This Department is also cognisant of the heightened national security threat to all - including schools. Our very civil liberties are under undue threat on a near daily basis. That being said, there currently exists no legal stipulation - that is to say, it is not a defined statutory policy - to have lockdown policies or protocols. Consequently, we shall legally obligate all schools to have ‘exceptionally ameliorated security’ in the form of established emergency plans and dedicated ‘lockdown protocols’ for both internal - originating from within the school - and external - originating from the vicinity of the school - threats. We acknowledge that, in fulfilling the aforementioned legal obligation, schools make incur ‘increased budgetary disbursement’ - ergo, this Department shall on a case-by-case basis apportion funds for the establishment and/or amelioration of security in schools; this Department expects no more than £10 million to be apportioned or allocated.





    The National Curriculum


    Our National Curriculum, in a 21st century world, is obsolete and superannuated. Once an industrial and civil pioneer - instituting the universal standards for work and education - we now ‘lag behind’ many other countries - countries with far more progressive, inclusive and tailored curricula. Our curriculum lacks the requisite provisions in regards to financial education, among other significant and critical aspects of life, that have been ‘manhandled’ together into the defunct, antiquated and unfit-for-purpose ‘personal, social, health and economic education’ scheme we must tolerate even today. Ergo, heeding and employing the capacity as bestowed via Chapter 4 Sections 34 and 35 of the Children and Social Work Act 2017 upon the Secretary of State for Education, we shall embark in advancing comprehensive, pragmatic and unrelenting reform in regards to ‘personal, social, health and economic education’ - reforms that go above and beyond the meagre, substandard and inherently flawed attempts at reform by prior governments - both in real life, and in regards to the TSR MHoC - as to more extensively prepare the next generation for life beyond education.

    Schools who make provisions for secondary education, irrespective of status that is to say said reforms are to pertain to academies and other educational establishments that do not follow the National Curriculum, shall be obliged to offer, no less than, one hour of ‘life education’ each week. Said schools and educational establishments shall be forbidden from accumulating/amalgamating hours into one or two ‘drop-down days’ per term - days that fail to be educational in nature rather becoming merely ‘box-ticking exercises’. At a secondary level, topics are to include, at an absolute minimum:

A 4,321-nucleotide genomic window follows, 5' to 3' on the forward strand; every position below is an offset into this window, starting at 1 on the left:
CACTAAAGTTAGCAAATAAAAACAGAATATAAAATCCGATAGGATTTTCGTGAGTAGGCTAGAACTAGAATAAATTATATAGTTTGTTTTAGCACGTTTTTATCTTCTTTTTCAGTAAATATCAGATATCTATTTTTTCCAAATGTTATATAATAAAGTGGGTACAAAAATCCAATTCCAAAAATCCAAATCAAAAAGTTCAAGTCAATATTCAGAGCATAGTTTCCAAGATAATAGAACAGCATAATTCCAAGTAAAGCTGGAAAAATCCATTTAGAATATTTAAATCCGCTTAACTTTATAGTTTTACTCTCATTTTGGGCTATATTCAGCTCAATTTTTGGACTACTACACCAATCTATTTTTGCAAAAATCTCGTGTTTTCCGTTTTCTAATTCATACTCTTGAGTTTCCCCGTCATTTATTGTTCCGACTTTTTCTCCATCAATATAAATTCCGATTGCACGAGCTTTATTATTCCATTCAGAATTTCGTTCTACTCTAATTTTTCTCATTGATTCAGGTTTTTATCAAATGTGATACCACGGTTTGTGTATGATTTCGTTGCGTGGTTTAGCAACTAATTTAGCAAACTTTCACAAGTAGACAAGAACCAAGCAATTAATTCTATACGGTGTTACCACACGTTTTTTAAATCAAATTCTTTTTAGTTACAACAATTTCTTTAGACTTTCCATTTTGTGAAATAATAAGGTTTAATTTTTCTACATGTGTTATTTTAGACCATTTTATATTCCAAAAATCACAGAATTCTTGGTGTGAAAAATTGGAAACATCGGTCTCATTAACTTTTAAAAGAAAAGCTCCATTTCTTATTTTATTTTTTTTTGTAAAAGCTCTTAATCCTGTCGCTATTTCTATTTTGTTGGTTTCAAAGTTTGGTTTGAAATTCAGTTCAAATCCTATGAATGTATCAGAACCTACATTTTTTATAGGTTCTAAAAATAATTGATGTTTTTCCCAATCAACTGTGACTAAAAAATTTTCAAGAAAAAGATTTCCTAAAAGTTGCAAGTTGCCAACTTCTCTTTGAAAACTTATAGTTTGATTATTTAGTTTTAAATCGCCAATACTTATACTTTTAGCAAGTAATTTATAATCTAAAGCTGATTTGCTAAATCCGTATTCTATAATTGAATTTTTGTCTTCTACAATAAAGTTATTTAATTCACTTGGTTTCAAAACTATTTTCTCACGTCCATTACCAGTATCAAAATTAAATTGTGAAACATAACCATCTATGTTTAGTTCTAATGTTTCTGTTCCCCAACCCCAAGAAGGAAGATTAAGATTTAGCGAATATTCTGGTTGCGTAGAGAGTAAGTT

• The Economic Trade Cycle - the implications and ramifications of each distinct stage of the economic trade cycle, the fundamental responsibilities and roles of the Bank of England’s Monetary Policy Committee and the insurmountable links between inflation, unemployment, interest rates, exchange rates and consumer confidence;
    • Credit and finance - the crucial differences between cash cards, debit cards and credit cards, the role of credit reports in acquiring finance and credit, the concept of collateral and security, and the significance and gravitas of CIFAS markers;
    • Banking - the prevalence of and methods to avoid becoming an innate victim of fraud, online security, consumer-side and institution-side measures and protections e.g. multi-factor authentication - typically, two factor (2FA) - the notion of overdrafts, circumstances where they can and ought to be used/not used, consequences of their usage, ‘scandals and mis-sellings’ e.g. payment protection insurance and the Financial Services Compensation Scheme and the protection offered in said scheme;
    • Personal taxation - the process of Pay As You Earn (PAYE), the protocols in regards to the payment of and the thresholds of Income Tax, the role of National Insurance Contributions and the Personal Allowance;
    • Pensions - the concept of automatic enrollment in ‘workplace pensions’, the diminishing raw value and uncertainty apropos of the future of State Pension and the implicit need for private pensions;
    • Mortgages - the major dissimilarities and distinctions between fixed and variable mortgages, the ramifications of varying loan-to-value (LTV) ratios and deposits;
    • Savings - the taxation implications of Individual Savings Accounts (ISAs), specific rules in regards to the usage of capital held in Help to Buy ISAs, Lifetime ISAs and the Personal Saving Allowance;
    • Employability - the process of obtaining employment - the process of compiling resumés/curricula vitae and cover letters, acknowledgement of the significance of and techniques to ameliorate ‘transferable skills’ including but not limited to: leadership, motivation, time management, prioritisation, delegation, listening, communication, analytics, research;
    • Sexual education - different types of protections and the pros and cons for each, the transmission of and testing procedure for infections, the inherent need for ‘family planning’ and relationships;
    • Inclusion - the need for racial, disability and socioeconomic inclusion in all aspects of life as well as increased inclusion and tolerance of the greater LGBT community;
    • Rights - explicit study of the implications and protections offered within the Equality Act 2010, the Human Rights Act 1998, the Data Protection Act 1998, and the Consumer Rights Act 2015 as well as one other rights-based Act;
    • Responsibilities - the exploration of the responsibilities in being citizens or residents of the United Kingdom that is to say adherence to laws, general taxation liabilities as well as moral responsibilities;